Taking Maternity Leave When You are Self-Employed
Maternity leave is a right entitling women to 16 weeks of leave with full wages – as prescribed by the Bangladesh Labour Act 2006. Employers are legally bound to grant workers this time of leave, which can be enjoyed twice in a worker’s lifetime, provided the company has employed them for six months.
The law does not cover management level workers or freelance workers, who are essentially forced to reorganize their working life to accommodate the major needs brought about by a new baby. Despite the legal disparity between those deemed to be ‘workers’ and those who work for themselves, the ultimate result is often similar.
As stated in a report in the Dhaka Tribune, women often simply leave a job because they fear that they will be denied leave entitlements. How can freelancers overcome the lack of recognition of what has come to be recognized as a fundamental right for women the world over?
Seeing Maternity Leave as Part of Your Professional Success
Whether you have your own office and employees or you work in a home office on a freelance basis, you need to see maternity leave as an important way to boost your chances of continuing with your working life a few months after your baby is born.
Previous studies (O’Connel, 1990) found that receiving maternity benefits is the single most important contributor to the probability of a woman returning to the workforce after giving birth. In other words, rather than trudging on and not taking the days you need, paying yourself while you take a break should be seen as an investment in your business or your freelance career.
From the time you learn you are pregnant, you should consider how your tasks can be divided and shared between people in your company, or (if you are freelance) how you can reduce your load or sub-delegate work for a specific number of weeks or months. If your business has made enough profit to allow you to pay yourself for this period, all the better.
If this is not the case or if you work on a freelance basis, clients may be able to wait for a specific period until you are back on the job. When it comes to maternity leave, it is unwise to assume you can ‘soldier on’ without it. Sometimes, unforeseen issues such as preterm birth may mean you will need more free time than you thought.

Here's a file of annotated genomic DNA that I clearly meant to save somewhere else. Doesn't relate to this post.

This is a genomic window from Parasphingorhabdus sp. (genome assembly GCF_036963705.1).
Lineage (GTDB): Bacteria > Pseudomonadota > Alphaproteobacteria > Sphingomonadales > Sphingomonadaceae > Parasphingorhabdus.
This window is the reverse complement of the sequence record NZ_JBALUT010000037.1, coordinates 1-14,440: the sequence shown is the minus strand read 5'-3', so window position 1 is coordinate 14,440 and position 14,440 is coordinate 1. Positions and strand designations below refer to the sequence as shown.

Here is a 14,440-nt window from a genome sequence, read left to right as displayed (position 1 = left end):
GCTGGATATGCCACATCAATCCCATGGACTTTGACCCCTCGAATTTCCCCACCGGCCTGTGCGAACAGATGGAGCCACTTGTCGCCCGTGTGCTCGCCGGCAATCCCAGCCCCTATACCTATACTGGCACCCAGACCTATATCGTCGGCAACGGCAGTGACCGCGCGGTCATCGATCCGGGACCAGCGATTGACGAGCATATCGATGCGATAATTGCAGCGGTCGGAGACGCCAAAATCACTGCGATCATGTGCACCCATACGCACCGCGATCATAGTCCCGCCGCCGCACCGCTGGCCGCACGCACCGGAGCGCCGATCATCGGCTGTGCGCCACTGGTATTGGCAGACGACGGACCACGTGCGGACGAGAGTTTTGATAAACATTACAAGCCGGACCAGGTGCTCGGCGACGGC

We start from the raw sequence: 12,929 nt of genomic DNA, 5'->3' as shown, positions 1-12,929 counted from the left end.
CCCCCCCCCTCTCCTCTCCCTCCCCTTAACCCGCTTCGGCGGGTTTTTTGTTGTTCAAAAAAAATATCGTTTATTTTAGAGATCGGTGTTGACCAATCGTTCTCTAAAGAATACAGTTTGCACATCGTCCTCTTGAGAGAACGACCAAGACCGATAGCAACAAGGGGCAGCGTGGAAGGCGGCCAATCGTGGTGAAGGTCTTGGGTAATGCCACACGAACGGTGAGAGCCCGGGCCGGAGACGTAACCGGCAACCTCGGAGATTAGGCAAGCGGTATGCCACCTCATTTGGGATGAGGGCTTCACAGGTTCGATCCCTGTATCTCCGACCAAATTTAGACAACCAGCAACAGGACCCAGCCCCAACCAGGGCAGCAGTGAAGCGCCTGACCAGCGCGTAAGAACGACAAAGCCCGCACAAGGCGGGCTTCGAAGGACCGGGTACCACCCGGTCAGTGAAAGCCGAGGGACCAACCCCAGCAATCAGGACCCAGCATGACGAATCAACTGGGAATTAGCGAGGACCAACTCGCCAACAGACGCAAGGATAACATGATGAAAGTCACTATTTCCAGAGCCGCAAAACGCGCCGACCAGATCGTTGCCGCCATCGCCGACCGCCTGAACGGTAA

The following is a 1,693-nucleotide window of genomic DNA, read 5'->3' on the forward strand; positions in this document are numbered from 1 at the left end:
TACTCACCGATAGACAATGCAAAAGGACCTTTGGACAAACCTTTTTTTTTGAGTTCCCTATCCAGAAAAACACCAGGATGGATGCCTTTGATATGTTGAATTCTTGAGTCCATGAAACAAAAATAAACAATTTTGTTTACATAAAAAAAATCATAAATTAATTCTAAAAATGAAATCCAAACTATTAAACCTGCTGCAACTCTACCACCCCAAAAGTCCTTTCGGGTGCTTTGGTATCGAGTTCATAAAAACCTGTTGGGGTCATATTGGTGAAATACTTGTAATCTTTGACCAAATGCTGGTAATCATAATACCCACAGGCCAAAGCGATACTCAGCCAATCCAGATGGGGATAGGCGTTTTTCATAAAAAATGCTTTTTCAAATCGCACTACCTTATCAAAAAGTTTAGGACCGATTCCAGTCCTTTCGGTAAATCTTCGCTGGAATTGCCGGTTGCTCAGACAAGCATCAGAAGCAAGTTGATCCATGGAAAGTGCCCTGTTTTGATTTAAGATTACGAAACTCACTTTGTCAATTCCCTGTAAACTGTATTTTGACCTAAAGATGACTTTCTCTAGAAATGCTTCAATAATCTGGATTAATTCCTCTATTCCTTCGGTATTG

Another common condition that can complicate your pregnancy and recovery is gestational diabetes, which affects about 9% of moms-to-be. So, in case this happens, don’t allow gestational diabetes to go untreated; set a specific period aside and make sure you put your and your baby’s health first.
Checking if You are Eligible for Special Benefits or Programs
Be proactive when it comes to discovering any programs or initiatives you may be eligible for. Non-profit organizations or associations from abroad fund some, and they may just be a way for you to get by without working for a few vital weeks.
One initiative, called the 1000 Day Journey, aims to provide good health and nutrition for the first 1,000 days of a baby’s life (the Canadian government funds the initiative). The program supports the creation of home gardens and bio-fortified crops and distributes micronutrient powders to children under five, among many other tasks.
Saving in the Months Leading Up to Birth
Once you discover what programs you may be eligible for, work out how to delegate some of your tasks to someone else while still making an income, or stop for a few weeks, saving is key. You need to work out how much you will need to live, cutting down on unnecessary expenses to build a nest to be relied on during your leave.
You should also let clients know you plan on being away for a specified amount of time, as early as possible. This way, you may be able to bring a few projects forward, completing them before your due date to make a larger income before birth.
Bangladesh does not have a great track record in terms of maternity leave, with management-level workers often left in the lurch at this crucial time of life. Despite this fact, women should prioritize leave, saving up beforehand or delegating tasks for a specified number of weeks.
By letting clients know when you plan to return, and letting them know that business will be ‘as usual’ after your leave, you can assure them that this is indeed a short-term hiatus; one that will only enhance your ability and motivation to return to the workforce when you and your baby are ready.